Like, news of the revolution in France sent Berlin’s activists into the streets, pushing for an array of changes but mostly for the unification of the German states. King Frederick William IV, who was forced to witness the carnage on Berlin’s streets, summoned a congress to meet at Frankfurt to plan for reform and unification. The meeting was dominated by the princes of the several dozen individual states, and it progressed slowly as the princes debated whether to include Austria in this unification project until the Prussian king, on being offered the crown of a constitutional monarchy refused to accept “a crown from the gutter.” So instead, he would get no crown at all, and the German states would remain disunited.

Did the Center of the World just open? Is there a gutter crown in there? I don’t know if this gutter crown is for children, or if I just have an exceptionally large head, but regardless, if there is one lesson from 19th century Europe, it’s that royals should take a gutter crown and be grateful for it.

You know what’s fun? Being the Queen of England, or of the Netherlands. You know what’s not fun?

Being the king of Germany. Because there is no king. OK.

Let’s turn our attention to Poland. So, already in 1846, Polish nationalists from the upper-classes in the Galician city of Cracow, hoped to lead a revolt against Austrian rule. but, peasants in the region refused to join them because Austrian rule was the peasants’ only hope for gaining freedom from the payments and service that they owed aristocratic landowners. What’s that?

Stan says I have to take off the gutter crown. So, we like to think of revolutions as being neatly for freedoms or against them, but here we have an example of it being much more complicated. Because if you’re in like, the upper classes in Poland, or a working person in a city, freedom might look like freedom from Austrian oppression.

But if your a peasant, freedom looks like freedom from feudalism. So during that revolution, peasants rose up and slaughtered several thousand from the land-holding Polish nobility. You can see how Marx came to believe class struggle was inevitable.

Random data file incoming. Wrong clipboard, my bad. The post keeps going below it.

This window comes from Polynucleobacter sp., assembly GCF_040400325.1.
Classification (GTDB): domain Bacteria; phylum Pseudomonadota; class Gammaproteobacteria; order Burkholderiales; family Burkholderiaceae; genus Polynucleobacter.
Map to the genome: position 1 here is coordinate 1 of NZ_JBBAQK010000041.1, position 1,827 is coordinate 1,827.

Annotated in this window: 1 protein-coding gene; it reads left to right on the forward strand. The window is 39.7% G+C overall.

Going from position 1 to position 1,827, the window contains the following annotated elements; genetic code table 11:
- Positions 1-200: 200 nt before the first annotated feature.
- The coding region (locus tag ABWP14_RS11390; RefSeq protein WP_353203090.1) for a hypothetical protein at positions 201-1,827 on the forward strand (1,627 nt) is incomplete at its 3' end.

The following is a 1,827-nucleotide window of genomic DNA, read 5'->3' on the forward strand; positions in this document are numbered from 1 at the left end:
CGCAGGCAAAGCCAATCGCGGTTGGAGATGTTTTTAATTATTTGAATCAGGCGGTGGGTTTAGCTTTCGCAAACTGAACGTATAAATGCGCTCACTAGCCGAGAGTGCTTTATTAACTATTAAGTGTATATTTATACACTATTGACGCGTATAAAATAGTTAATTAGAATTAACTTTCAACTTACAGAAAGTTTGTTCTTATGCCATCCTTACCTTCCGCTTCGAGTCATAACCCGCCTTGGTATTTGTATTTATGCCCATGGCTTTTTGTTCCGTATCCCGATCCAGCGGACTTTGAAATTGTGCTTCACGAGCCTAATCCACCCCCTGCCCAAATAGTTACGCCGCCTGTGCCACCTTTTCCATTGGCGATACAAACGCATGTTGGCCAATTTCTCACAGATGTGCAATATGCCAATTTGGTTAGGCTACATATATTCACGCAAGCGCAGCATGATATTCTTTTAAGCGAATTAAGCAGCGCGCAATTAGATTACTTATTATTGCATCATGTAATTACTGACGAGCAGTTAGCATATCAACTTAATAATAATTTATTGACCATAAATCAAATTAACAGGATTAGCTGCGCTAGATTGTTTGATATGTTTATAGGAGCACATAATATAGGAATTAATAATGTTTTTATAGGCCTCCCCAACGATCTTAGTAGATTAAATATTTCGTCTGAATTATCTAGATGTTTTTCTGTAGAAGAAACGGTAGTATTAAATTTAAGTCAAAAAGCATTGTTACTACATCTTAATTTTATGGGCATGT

The same fragmentation appeared in March 1848 when an uprising broke out in cities across the Austrian empire. Remember Prince Metternich, architect of conservative reforms in Central Europe? By 1848 he was so unpopular that disliking him managed to unite the disparate interests of various classes and ethnic identities in the empire.

Middle-class reformers wanted constitutional rule; aristocrats wanted more power than they had with Metternich’s imperial bureaucracy running things, workers wanted both political and economic reforms, and peasants, of course, wanted an end to the last oppressive vestiges of feudalism. And in the face of temporary enthusiasm on all sides, Metternich fled the country in disguise. Later Emperor Ferdinand stepped down in favor of his nephew, Francis Joseph, whose nephew Francis--or Franz--Ferdinand would go on to be a rather famous assassination victim.

Good God was there a rich person in central Europe not named Frederick or Francis or William or Louis or William-Louis or Frederick-William-Louis or Francis-Frederick-William-Louis? At any rate, with the common enemy of Metternich gone, the common purpose soon disappeared as well. Peasants across the empire were, as they had been in 1846, not terribly interested in the push for noble and middle-class rights.

They retreated from the fight once the imperial government abolished all traditional dues and obligations to the nobility. And as for the liberals and aristocrats—in Austria and across most of Europe—they weren’t thrilled with the idea of giving workers the right to vote. They believed that workers did not have a big picture perspective and instead were concerned with food, shelter, and taxes.

As one privileged Austrian deputy put it: “we should prevent only those individuals from voting who live from a daily wage or who enjoy contributions from a charitable institution—in short, those who are not independent.” And many singled out Jewish people as being especially unworthy of rights. And just as the revolutions of 1848 paved the way for both reforms and conflicts in the 20th century, this exclusion of Jewish people from political participation and legal protection of rights was a harbinger of what was to come. Much of that anti-Semitism was focused in Eastern and Central Europe, but really it was everywhere.

Ultimately, in Austria, as elsewhere, once the rebels were disunited, they were easier to defeat, and they were crushed in Vienna, Prague and other cities, and then in 1849, Tsar Nicholas I sent 300,000 troops to finish off the Hungarians for his Austrian ally. Around a hundred thousand people were killed across the Austrian empire in the revolutions of 1848 and thousands were killed elsewhere, not to mention the destruction of property that accompanied what were often massacres. Guarantees of rights were also rolled back and some participants were executed, or imprisoned, or sent into exile.

And it’s normal to wonder whether history is only the story of death and destruction and whether the outcomes were worth it. But consider the Austrian peasants who demanded and ultimately received an end to centuries of serfdom. Imagine knowing that you and your children and your children’s children will be forced to live on and work the same land, owing an endless debt to the same aristocratic family that you’ll never be able to repay.

Now imagine the end of that cycle. Imagine being part of the first generation of people in living memory who could leave. Was the revolution worth it?

Perhaps for those families, it was. Thanks for watching. I’ll see you next time.